The Model T was America’s car from 1908-1927 because it was big enough for a family, simple enough for the average person to care for, and affordable enough that anyone with decent means could buy one. We believe that in the next 5-10 years, the Honda Fit will be the Model T of the American automotive industry.
Let’s set the stage: the 2015 Honda Fit that we’re driving today is the third generation since its introduction in 2001. This is a car that Honda sells throughout the globe in Europe, Oceania, the Middle East, Africa, Australia, most of Asia, and the Americas. It’s a subcompact car that’s incredibly easy on gas, which accounts for much of its popularity. There was no 2014 Honda Fit as the company was redesigning the model and preparing a plant in Mexico to handle U.S. production. A lot of people are excited for the Fit’s return in the U.S., so when we got our first units a few weeks ago, we knew we had to review it.
Introducing us to the car is Sales Consultant John Oliver. John has been with Leith Honda for two years, and we see his name mentioned often in online reviews about the dealership. We figured that if people are motivated to go online and write glowing reports about a fellow, then he must be doing something right. As John greeted us in the showroom, asked about what we wanted to accomplish today, and then went with a smile to retrieve a Fit for our test drive, we could easily see why people like working with him.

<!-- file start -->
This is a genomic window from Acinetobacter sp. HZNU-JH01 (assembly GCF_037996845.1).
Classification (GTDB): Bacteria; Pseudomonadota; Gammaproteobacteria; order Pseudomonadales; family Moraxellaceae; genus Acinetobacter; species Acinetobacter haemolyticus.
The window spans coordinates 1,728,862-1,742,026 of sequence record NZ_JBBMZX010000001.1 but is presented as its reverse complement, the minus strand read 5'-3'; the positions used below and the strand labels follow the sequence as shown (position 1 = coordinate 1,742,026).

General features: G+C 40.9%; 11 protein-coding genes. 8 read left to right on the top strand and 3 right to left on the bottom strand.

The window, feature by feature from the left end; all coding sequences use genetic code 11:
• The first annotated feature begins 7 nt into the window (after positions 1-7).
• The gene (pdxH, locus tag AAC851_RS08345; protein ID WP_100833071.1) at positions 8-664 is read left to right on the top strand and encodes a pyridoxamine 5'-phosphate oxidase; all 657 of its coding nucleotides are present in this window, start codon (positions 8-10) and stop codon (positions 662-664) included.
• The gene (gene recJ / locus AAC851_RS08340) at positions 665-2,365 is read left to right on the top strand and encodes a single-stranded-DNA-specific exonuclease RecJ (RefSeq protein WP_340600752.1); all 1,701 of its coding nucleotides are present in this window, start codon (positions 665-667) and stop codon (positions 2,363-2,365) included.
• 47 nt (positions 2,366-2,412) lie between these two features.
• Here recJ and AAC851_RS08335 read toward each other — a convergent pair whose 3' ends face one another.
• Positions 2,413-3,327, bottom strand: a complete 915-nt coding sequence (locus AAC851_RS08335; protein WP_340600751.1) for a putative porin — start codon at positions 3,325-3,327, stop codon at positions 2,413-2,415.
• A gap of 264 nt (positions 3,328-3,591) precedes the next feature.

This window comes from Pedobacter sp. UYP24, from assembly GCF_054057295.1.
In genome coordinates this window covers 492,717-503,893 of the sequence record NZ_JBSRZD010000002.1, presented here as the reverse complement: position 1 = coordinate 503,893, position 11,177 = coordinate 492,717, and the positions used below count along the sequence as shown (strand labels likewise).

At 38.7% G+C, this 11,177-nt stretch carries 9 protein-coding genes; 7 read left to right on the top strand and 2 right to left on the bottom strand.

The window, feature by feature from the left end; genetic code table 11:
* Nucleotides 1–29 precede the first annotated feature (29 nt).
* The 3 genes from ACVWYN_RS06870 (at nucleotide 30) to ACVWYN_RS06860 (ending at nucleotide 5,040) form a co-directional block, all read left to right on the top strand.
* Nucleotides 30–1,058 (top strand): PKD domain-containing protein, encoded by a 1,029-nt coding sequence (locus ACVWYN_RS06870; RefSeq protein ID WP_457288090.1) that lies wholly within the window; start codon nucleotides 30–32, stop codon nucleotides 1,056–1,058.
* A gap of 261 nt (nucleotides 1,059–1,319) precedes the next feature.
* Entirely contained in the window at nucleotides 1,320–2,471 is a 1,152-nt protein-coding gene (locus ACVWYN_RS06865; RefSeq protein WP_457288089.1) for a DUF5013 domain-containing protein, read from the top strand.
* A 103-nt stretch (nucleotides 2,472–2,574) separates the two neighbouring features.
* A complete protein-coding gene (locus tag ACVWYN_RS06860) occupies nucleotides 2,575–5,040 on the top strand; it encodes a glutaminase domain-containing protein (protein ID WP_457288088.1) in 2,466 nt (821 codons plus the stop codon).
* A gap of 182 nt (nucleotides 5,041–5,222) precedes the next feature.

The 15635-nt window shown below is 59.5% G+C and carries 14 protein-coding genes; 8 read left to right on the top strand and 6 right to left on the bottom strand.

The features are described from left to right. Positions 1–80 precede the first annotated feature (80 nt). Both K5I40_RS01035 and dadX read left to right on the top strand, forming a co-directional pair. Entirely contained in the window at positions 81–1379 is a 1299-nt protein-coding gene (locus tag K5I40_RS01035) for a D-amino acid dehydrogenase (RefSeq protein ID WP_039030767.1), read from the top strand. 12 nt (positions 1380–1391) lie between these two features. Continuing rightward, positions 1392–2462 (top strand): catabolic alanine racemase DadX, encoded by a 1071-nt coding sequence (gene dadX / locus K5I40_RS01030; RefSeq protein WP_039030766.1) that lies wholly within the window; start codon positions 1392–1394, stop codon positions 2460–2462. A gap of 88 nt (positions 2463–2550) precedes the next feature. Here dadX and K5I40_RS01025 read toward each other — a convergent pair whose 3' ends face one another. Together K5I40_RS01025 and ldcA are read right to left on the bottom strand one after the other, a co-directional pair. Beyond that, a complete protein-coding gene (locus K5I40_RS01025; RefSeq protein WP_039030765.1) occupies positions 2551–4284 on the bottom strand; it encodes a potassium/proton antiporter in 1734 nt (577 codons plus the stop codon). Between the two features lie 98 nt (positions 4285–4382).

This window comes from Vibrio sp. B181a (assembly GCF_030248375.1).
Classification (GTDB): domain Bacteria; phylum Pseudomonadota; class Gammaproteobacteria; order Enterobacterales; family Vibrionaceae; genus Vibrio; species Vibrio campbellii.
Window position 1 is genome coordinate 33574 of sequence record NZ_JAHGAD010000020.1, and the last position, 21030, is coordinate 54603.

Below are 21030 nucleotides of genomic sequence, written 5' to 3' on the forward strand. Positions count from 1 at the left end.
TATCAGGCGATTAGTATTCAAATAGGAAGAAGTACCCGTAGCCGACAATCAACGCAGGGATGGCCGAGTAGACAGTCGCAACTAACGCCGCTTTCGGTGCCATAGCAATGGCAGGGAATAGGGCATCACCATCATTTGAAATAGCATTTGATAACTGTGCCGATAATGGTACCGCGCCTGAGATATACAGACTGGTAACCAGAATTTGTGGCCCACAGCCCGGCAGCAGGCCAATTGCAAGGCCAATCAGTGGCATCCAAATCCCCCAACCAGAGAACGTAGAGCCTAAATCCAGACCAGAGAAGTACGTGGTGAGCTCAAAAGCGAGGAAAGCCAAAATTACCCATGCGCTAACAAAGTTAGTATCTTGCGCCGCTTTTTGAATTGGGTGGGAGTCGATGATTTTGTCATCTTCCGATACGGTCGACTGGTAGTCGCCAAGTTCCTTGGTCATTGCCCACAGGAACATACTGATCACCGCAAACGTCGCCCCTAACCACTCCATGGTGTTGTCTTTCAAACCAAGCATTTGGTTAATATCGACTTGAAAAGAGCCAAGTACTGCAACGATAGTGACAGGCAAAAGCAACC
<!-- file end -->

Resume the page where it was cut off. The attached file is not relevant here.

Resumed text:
So, to business: we wanted to try the six-speed manual transmission in the Fit, but it turns out that those units had already been sold. Stick shifts can be a bit more work, it’s true, but we had read several online reviews praising the responsiveness and pep of the Fit’s gearbox, so we were eager to test it ourselves. But no matter—driving an automatic will free up our attention to notice other things about the Fit.
As John drove up our silver model, we were thankful he had the presence of mind to do so in the shade of the service bay. This is turning into a true North Carolina summer, which means temperatures in the mid-90s and humidity that make one long for a front porch, rocking chair and pitcher of iced tea. Judging by the sharp lines of the newly-redesigned Fit, we can see why Forbes Magazine wrote this March that “Honda expects the model’s sales to pip those of Civic to become its largest selling vehicle.”